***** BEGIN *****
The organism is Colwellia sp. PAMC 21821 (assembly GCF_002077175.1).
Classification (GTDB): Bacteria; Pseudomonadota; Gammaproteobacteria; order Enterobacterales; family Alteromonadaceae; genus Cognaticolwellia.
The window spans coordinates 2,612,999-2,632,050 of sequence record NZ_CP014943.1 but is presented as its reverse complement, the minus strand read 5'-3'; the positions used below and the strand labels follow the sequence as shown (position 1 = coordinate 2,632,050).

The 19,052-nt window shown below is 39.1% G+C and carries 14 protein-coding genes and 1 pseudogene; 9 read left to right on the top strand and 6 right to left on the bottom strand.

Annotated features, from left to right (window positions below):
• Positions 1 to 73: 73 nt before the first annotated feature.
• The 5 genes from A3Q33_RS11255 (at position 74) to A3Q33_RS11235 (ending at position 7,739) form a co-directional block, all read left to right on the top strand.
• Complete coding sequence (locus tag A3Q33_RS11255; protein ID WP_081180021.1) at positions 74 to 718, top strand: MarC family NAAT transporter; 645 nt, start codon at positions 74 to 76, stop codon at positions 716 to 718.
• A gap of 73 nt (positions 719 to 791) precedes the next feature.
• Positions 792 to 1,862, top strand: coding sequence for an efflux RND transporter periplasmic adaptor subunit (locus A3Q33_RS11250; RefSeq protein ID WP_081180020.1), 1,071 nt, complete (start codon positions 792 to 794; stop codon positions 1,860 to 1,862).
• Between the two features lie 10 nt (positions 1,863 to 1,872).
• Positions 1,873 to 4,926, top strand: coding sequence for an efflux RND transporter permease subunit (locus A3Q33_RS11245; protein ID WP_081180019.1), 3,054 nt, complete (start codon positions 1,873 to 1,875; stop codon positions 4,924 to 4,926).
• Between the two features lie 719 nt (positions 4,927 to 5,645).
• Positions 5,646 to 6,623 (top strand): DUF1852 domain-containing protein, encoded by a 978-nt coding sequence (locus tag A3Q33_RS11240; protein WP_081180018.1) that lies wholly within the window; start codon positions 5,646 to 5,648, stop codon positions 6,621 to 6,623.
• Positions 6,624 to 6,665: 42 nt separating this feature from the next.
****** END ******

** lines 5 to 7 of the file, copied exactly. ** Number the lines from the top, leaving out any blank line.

Annotated features, from left to right (window positions below):
• Positions 1 to 73: 73 nt before the first annotated feature.
• The 5 genes from A3Q33_RS11255 (at position 74) to A3Q33_RS11235 (ending at position 7,739) form a co-directional block, all read left to right on the top strand.